Hardly a month goes by without the restitution of an artifact or artwork to a former colony being reported somewhere in Europe. French President Emmanuel Macron has jumped on the bandwagon, promising to return a drum carved by the Tchaman or Ebrié people, presently in the Quai Branly Museum, to the Ivory Coast. Confiscated by colonists in 1916, the instrument tops the list of 148 works that Ivory Coast has been demanding for three years. At the Franco-African meeting in Montpellier (Southern France), the French president spoke of restituting several items, without giving any specifics. He recalled that 27 works from the royal palaces of Abomey were finally going to Benin in November, four years after the promise he made in Ouagadougou. No one knows yet if the Ivory Coast will have to be as patient or if the transfer of the ayokwe will be expedited under the guise of a “long-term loan”.
Bad habits die hard. Confusion reigns over gifts handed out willy-nilly without a semblance of consistency. France, which has been trying to backtrack since the damaging Savoy-Sarr report, risks stoking its partners’ frustration, as its number of restitutions pales in comparison to those made by German, Dutch or British institutions of sometimes highly symbolic works, such as the bronzes from the Kingdom of Benin.
This the moment the French Senate has chosen to stake out a position of principle. France’s upper house of parliament had been outraged by the latest restitutions to Madagascar and Senegal organized by the executive branch. Led by Catherine Morin-Desailly, Max Brisson and Pierre Ouzoulias, 23 senators have submitted a bill to set up an “independent scientific commission” to study and oversee these procedures. This “Conseil national de réflexion sur la circulation et le retour des biens extra-européens” (“National Council of Reflection on the Circulation and Return of Extra-European Cultural Property”) would have 12 members, including “at least” one historian, one art historian, one ethnologist and one legal expert appointed by the culture and research ministers.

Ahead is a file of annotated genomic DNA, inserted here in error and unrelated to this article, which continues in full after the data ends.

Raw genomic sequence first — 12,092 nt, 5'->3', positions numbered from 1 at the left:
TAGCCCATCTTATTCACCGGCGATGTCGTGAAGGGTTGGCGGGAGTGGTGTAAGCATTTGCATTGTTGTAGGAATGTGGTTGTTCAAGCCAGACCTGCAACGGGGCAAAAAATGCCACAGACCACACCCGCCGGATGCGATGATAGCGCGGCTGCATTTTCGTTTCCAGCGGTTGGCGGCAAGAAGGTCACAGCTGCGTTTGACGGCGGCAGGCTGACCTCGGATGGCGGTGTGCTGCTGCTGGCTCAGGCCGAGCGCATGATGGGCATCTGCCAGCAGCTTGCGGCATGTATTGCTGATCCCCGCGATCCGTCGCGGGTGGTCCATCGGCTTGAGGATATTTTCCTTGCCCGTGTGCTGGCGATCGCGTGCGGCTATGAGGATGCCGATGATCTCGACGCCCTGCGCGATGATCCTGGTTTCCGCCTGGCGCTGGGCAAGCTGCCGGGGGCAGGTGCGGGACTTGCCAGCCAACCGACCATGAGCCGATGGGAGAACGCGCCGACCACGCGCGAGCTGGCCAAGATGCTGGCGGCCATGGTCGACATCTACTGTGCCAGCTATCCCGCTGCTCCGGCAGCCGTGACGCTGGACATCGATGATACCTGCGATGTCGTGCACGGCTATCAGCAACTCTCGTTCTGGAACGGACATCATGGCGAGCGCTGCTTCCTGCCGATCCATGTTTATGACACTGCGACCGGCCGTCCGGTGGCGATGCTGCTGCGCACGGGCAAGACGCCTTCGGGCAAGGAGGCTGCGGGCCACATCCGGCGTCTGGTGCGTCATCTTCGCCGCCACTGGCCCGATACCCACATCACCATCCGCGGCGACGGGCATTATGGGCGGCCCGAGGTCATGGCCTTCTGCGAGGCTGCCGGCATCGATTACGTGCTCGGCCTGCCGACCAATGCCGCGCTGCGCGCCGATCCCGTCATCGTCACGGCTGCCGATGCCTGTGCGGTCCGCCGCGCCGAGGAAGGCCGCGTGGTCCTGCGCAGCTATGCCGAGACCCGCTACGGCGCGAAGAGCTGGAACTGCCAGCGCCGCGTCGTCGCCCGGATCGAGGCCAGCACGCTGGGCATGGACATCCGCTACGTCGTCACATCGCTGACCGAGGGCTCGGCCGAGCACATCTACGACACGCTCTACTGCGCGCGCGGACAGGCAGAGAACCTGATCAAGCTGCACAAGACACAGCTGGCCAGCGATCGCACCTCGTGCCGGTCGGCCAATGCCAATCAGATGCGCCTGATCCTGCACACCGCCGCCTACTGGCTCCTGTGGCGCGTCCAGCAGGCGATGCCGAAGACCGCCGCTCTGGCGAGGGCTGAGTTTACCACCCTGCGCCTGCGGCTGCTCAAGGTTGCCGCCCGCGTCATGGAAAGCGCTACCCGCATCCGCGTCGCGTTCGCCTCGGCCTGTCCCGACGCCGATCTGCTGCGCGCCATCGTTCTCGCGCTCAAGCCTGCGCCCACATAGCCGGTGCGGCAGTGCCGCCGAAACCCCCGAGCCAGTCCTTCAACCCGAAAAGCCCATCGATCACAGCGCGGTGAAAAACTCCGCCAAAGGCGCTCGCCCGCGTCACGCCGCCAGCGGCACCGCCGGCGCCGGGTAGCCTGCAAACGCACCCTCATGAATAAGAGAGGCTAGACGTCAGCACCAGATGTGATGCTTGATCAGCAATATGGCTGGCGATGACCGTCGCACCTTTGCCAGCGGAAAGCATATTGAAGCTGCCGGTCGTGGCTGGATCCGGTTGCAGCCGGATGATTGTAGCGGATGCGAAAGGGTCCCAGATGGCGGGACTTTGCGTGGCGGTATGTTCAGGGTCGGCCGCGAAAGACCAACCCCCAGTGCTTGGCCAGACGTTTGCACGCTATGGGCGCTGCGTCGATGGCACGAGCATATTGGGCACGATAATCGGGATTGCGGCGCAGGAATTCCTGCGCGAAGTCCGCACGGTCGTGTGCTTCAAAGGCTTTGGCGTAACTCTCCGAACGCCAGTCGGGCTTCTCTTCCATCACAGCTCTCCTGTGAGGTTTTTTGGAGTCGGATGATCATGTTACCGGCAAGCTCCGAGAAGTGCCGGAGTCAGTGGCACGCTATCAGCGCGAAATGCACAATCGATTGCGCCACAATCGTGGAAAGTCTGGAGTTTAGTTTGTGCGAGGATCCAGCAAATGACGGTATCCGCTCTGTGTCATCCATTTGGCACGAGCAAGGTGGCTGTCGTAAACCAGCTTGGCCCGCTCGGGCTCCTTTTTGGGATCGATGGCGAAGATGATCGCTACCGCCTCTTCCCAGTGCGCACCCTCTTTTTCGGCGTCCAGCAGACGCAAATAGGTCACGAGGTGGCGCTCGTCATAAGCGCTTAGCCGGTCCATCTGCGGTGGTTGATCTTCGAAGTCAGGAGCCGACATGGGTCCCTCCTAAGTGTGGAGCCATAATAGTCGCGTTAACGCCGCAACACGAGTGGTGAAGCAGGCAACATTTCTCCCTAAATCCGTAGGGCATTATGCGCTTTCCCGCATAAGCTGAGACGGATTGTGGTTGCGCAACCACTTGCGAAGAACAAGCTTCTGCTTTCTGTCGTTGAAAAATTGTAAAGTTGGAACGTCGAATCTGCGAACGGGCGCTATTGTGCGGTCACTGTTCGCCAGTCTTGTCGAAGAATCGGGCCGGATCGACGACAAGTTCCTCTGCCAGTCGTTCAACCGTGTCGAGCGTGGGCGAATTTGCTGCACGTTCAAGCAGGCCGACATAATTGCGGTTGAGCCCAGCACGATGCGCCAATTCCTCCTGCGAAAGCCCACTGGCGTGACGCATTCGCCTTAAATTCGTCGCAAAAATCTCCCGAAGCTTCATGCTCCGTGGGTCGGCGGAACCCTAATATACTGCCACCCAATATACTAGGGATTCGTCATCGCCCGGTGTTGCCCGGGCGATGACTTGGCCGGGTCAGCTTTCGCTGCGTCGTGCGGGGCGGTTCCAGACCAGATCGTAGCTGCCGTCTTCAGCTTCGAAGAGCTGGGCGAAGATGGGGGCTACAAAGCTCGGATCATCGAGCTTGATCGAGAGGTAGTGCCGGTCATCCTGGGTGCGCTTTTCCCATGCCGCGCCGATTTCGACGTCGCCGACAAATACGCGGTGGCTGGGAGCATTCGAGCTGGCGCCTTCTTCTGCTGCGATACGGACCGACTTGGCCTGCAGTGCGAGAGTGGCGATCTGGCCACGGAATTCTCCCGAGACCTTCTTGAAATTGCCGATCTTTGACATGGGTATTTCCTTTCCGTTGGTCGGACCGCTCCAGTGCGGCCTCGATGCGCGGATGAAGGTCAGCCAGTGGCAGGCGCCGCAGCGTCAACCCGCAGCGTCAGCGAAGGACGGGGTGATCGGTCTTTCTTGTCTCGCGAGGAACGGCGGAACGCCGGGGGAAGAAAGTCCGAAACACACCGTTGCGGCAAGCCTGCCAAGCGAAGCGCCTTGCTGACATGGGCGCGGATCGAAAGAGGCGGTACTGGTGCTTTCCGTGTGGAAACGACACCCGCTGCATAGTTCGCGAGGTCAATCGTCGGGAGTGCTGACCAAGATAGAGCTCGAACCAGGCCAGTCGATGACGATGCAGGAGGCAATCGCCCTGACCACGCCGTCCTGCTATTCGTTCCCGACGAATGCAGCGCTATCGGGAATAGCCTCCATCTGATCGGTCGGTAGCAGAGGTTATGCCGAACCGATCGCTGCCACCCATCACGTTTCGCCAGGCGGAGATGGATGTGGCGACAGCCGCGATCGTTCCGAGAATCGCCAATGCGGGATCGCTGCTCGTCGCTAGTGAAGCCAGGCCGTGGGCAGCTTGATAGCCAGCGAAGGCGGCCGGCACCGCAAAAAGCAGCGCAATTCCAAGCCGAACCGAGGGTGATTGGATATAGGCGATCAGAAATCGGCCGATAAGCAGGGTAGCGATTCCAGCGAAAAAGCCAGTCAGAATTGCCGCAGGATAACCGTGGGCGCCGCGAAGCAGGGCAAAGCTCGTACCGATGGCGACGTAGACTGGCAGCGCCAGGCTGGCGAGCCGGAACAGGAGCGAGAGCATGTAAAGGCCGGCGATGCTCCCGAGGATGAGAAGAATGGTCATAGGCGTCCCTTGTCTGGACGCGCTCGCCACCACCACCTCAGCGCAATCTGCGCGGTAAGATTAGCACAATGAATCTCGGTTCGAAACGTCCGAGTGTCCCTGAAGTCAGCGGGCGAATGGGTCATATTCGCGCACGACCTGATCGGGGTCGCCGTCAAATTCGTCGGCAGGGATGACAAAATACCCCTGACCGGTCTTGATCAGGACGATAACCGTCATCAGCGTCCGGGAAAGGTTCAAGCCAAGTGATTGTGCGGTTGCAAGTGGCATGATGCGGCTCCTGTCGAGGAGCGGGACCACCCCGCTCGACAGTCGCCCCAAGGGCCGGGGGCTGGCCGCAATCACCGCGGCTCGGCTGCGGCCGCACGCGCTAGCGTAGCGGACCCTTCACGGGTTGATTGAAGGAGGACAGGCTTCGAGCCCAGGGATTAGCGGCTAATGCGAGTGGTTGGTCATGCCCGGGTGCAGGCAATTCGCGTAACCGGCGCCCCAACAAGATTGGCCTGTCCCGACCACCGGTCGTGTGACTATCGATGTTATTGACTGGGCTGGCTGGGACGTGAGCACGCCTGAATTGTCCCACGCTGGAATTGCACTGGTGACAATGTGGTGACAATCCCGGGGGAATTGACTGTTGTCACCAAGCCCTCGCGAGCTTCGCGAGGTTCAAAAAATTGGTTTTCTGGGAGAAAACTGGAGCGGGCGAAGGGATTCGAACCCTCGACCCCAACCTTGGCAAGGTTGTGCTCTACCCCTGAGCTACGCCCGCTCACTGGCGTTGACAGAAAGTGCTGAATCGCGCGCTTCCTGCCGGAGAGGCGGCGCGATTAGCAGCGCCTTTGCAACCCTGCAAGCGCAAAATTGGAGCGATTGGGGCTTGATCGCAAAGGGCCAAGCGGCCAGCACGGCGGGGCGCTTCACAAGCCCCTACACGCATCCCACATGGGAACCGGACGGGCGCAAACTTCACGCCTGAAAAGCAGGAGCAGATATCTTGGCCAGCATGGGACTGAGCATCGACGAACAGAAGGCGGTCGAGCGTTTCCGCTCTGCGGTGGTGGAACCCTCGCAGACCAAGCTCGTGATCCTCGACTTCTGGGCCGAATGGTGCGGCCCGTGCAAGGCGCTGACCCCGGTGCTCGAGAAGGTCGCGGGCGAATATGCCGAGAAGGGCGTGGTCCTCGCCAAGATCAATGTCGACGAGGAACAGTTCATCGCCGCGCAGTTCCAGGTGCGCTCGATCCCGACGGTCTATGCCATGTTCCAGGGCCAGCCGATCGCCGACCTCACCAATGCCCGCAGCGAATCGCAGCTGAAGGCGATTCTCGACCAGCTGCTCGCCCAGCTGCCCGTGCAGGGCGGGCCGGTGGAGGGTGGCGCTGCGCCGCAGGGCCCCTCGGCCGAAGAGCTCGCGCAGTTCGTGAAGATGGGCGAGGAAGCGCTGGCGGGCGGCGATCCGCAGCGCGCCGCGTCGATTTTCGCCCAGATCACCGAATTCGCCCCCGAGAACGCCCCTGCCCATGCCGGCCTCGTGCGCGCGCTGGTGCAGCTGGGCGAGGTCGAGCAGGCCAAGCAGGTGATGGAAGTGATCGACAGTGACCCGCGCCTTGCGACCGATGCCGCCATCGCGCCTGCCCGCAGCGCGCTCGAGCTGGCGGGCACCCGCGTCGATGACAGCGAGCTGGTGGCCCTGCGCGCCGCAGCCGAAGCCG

“Restitution,” the signers say, “is a complex issue that calls the principle of the inalienability of collections into question and challenges the universal project of our museums. These decisions should not be arbitrary acts of government but scientific, ethical and legal considerations. That is the only way to ensure consistency in the decisions made by France.” One article would facilitate the restitution of human remains, going through the courts rather than parliament. However, the senators did not want to extend this simplification to the restitution of colonial property. In each case, it will be necessary to wait for the passing of a new law, which takes time, although Ms. Morin-Desailly believes that the scientific council’s prior inquiry will lighten the parliamentary process.
The senators’ voice of reason has a scant chance of being heard. Roselyne Bachelot prefers a “case-by-case” restitution policy decided by presidential directives to the randomness of scientific expertise. In any event, the signers admit, the bill cannot come up for debate before next spring’s legislative elections. Hopefully, by then the “reflection” can be deepened and cultural cooperation will have helped to cool down the debate.